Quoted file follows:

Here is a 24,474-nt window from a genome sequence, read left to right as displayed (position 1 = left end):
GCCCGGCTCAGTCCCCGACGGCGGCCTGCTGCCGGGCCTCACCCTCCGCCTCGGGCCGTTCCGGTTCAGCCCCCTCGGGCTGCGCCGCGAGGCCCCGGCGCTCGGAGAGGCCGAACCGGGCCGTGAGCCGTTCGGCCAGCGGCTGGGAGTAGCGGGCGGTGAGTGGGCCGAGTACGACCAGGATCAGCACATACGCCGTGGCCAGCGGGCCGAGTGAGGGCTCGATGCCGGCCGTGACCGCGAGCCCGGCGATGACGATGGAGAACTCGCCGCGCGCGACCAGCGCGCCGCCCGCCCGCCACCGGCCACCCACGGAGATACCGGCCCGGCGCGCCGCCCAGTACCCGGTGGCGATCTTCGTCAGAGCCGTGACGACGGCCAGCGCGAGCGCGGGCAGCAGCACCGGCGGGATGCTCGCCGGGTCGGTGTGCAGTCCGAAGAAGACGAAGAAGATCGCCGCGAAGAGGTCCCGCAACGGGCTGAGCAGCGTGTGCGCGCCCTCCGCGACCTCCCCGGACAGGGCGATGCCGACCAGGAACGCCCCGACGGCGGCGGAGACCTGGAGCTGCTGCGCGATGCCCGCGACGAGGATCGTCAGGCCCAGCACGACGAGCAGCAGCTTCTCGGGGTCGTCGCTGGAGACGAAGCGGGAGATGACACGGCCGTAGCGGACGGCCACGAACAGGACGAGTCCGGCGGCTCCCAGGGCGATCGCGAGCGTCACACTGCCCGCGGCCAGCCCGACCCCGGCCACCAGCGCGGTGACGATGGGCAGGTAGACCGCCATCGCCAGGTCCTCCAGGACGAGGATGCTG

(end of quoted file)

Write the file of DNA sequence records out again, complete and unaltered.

Here is a 24,474-nt window from a genome sequence, read left to right as displayed (position 1 = left end):
GCCCGGCTCAGTCCCCGACGGCGGCCTGCTGCCGGGCCTCACCCTCCGCCTCGGGCCGTTCCGGTTCAGCCCCCTCGGGCTGCGCCGCGAGGCCCCGGCGCTCGGAGAGGCCGAACCGGGCCGTGAGCCGTTCGGCCAGCGGCTGGGAGTAGCGGGCGGTGAGTGGGCCGAGTACGACCAGGATCAGCACATACGCCGTGGCCAGCGGGCCGAGTGAGGGCTCGATGCCGGCCGTGACCGCGAGCCCGGCGATGACGATGGAGAACTCGCCGCGCGCGACCAGCGCGCCGCCCGCCCGCCACCGGCCACCCACGGAGATACCGGCCCGGCGCGCCGCCCAGTACCCGGTGGCGATCTTCGTCAGAGCCGTGACGACGGCCAGCGCGAGCGCGGGCAGCAGCACCGGCGGGATGCTCGCCGGGTCGGTGTGCAGTCCGAAGAAGACGAAGAAGATCGCCGCGAAGAGGTCCCGCAACGGGCTGAGCAGCGTGTGCGCGCCCTCCGCGACCTCCCCGGACAGGGCGATGCCGACCAGGAACGCCCCGACGGCGGCGGAGACCTGGAGCTGCTGCGCGATGCCCGCGACGAGGATCGTCAGGCCCAGCACGACGAGCAGCAGCTTCTCGGGGTCGTCGCTGGAGACGAAGCGGGAGATGACACGGCCGTAGCGGACGGCCACGAACAGGACGAGTCCGGCGGCTCCCAGGGCGATCGCGAGCGTCACACTGCCCGCGGCCAGCCCGACCCCGGCCACCAGCGCGGTGACGATGGGCAGGTAGACCGCCATCGCCAGGTCCTCCAGGACGAGGATGCTG